Public webinars on the standing of a downtown San Jose landmark

Three years ago, a group of San Jose philanthropists who wanted to build a world-class landmark downtown and donate to the city began with the idea of ​​building a light tower in Plaza de Cesar Chavez – a 21st century update on San Jose’s original icon. A 237 foot structure adorned with new electric light bulbs built in 1881.

A lot has changed since 2017.

Urban Confluence Silicon Valley will keep the public updated on the landmark project in upcoming webinars and discuss what will happen over the next six months – before and after a winner is selected.

The webinars for attendees to register will be hosted on November 16 and December 1 at 10 a.m. through Zoom.

The original tower idea was subordinated in favor of an international ideas competition. The project was relocated to Arena Green at the southern tip of Guadalupe River Park, where the river meets Los Gatos Creek, and the San Jose Light Tower Corporation has been renamed Urban Confluence Silicon Valley.

These changes were made in the earliest part of the planning phase. Since then, UCSV has asked the community for input and has appointed a jury of experts to judge the competition, which received nearly 1,000 entries from around the world. In September, the organization announced the three finalists in a dazzling live fundraiser.

Welcome to Wonderland was designed by Rish Saito. Image courtesy of UCSV.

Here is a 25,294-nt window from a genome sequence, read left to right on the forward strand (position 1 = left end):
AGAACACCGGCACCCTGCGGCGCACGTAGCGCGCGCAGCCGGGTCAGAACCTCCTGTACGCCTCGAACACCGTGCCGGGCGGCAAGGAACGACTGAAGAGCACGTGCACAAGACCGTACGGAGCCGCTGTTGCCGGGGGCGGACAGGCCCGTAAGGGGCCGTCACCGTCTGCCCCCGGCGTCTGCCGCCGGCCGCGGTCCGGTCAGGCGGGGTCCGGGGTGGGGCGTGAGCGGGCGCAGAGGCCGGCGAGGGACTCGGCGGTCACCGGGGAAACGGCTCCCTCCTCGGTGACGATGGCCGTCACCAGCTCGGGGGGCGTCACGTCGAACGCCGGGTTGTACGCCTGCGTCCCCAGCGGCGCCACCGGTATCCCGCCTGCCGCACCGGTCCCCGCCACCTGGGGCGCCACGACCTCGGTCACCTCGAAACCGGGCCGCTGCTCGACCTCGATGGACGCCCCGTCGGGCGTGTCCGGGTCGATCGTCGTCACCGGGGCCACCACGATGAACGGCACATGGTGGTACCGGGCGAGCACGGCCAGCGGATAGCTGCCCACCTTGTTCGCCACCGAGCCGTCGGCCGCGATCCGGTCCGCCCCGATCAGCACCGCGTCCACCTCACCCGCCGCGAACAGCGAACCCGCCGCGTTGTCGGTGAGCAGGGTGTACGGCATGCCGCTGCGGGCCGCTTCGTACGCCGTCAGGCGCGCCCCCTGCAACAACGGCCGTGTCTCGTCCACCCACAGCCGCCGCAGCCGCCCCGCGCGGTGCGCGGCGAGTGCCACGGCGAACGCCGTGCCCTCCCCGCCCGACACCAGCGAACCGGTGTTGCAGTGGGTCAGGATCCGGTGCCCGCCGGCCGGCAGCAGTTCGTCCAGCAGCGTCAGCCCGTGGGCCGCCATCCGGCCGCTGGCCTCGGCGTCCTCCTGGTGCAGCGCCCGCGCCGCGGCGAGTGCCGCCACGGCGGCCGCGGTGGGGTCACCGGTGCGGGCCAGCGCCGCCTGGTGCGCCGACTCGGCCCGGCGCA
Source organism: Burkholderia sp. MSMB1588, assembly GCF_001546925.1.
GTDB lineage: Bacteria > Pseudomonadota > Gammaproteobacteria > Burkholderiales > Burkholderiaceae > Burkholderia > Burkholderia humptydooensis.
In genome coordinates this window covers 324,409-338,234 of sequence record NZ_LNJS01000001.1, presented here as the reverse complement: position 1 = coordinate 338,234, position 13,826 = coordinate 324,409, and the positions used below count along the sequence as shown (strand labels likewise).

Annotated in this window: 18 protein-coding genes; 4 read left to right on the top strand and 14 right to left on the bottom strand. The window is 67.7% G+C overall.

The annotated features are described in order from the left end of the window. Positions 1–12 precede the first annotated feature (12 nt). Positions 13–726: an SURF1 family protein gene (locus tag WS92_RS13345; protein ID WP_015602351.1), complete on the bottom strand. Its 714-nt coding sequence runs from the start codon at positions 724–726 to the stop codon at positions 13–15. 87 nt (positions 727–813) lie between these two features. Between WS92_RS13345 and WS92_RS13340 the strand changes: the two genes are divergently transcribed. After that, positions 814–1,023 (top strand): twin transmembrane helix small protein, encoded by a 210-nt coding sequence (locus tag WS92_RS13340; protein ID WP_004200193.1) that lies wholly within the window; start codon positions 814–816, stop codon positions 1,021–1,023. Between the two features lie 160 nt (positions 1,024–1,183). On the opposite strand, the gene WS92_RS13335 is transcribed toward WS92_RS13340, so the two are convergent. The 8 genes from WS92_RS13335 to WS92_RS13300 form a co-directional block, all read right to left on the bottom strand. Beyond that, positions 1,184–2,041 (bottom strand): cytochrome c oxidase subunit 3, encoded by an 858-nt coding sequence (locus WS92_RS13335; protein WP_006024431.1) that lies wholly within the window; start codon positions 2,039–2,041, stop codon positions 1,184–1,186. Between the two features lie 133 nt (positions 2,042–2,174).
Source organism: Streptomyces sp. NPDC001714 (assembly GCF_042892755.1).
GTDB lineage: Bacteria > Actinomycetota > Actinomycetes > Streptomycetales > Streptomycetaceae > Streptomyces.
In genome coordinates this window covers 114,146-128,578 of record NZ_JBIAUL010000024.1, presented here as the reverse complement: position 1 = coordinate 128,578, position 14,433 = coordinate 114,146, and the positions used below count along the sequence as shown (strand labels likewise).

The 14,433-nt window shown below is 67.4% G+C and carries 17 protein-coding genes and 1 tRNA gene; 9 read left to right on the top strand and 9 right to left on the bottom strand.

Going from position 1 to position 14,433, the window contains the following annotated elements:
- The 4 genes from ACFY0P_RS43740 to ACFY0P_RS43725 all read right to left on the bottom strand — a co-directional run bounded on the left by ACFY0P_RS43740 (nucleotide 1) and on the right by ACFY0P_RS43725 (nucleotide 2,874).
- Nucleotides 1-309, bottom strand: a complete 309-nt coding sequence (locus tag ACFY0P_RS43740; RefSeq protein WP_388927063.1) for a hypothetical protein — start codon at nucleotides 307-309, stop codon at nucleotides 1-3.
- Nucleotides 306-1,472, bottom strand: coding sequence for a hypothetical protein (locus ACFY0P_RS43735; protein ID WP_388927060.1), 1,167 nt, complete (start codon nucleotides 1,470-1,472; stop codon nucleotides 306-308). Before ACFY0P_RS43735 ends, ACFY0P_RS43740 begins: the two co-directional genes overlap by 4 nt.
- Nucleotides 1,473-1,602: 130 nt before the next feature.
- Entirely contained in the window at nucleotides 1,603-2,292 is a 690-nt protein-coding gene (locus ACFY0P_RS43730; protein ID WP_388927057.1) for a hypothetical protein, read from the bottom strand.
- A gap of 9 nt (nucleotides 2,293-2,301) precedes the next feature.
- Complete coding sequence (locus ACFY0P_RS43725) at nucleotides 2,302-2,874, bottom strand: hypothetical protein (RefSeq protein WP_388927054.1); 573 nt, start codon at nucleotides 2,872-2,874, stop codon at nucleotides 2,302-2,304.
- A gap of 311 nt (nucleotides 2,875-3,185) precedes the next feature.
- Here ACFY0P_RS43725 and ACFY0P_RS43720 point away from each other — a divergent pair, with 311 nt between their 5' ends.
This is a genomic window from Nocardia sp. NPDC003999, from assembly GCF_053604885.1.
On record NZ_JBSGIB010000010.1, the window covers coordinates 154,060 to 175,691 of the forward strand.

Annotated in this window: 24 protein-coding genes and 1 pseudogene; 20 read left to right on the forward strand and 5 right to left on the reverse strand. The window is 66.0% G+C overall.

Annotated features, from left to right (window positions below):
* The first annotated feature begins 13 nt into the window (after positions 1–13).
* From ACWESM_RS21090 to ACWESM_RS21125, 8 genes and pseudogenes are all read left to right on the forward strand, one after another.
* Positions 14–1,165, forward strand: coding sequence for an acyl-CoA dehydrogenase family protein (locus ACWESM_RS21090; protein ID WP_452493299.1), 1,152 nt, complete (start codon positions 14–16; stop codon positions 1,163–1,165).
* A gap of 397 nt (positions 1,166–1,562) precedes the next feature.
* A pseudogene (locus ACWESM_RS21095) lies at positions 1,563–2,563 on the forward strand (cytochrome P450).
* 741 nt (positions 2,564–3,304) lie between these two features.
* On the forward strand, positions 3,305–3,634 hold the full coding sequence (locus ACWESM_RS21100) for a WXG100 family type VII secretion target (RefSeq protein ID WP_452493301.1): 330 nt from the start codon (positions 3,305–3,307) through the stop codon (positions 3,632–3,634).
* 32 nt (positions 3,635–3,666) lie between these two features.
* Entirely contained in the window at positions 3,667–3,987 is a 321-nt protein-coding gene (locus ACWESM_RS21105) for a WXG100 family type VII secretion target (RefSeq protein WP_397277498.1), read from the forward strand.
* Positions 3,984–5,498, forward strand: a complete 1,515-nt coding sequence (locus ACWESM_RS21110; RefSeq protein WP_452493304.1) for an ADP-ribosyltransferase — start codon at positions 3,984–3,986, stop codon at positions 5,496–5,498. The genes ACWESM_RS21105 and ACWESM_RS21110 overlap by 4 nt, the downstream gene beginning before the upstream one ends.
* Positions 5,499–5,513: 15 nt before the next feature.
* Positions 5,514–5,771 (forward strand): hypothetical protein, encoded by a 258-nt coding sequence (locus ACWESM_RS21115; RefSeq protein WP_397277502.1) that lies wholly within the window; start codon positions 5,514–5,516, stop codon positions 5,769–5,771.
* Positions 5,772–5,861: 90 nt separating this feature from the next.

Next year Urban Confluence will convene the jury again and announce a winner.

Each finalist is currently conducting a series of feasibility studies to refine drafts of concepts into something that can be built. The hour-long webinars include an explanation of what these studies involve and what will happen after the finalists submit their final designs.

Welcome to wonderland

Rish Saito recently completed a Masters Degree from the Southern California Institute of Architecture. His entry Welcome to Wonderland is inspired by the novels of Lewis Carroll.

His project consists of a massive container – 700 feet long, 200 feet high, and 100 feet wide – filled with giant white fiberglass flowers onto which light and images can be projected.

It also includes space for people who feel like they have shrunk to the size of a bee or a butterfly, like Alice’s Adventures in Wonderland.

“While Silicon Valley and San Jose are known for their technological advances, Welcome to Wonderland celebrates the idea that it was through imagination and wonder that advanced Silicon Valley’s spirit of innovation,” the project description reads.

Fog tower

Qinrong Lui recently completed his master’s thesis at the Harvard Graduate School of Design. Lui was inspired for the Nebula Tower by San Jose’s original icon, the electric light tower built in 1881.

The design places a “neutral cube with (a) vaguely defined border” in the Green West arena. The cube is 180 feet long and consists of a lattice grate with a hollow tower embedded in it as per the project description.

During the day, the grid and the nebulous figure of the tower offer changing images from different perspectives. At night, the tower appears faint with visual shapes within the lattice.

Breeze of Innovation was designed by Fer Jerez. Image courtesy of UCSV.

Breeze of innovation

Fernando Jerez, the director of SMAR Architecture Studio with offices in Australia and Spain, designed Breeze of Innovation.

It consists of 500 flexible poles, each 200 feet high, that sway in the wind. The energy generated by this movement is used to power the building. According to the proposal, “the hundreds of wands represent the hundreds of different companies and individuals working together in Silicon Valley.”

Contact Adam F. Hutton at [email protected] or follow @adamfhutton on Twitter.

Comments are closed.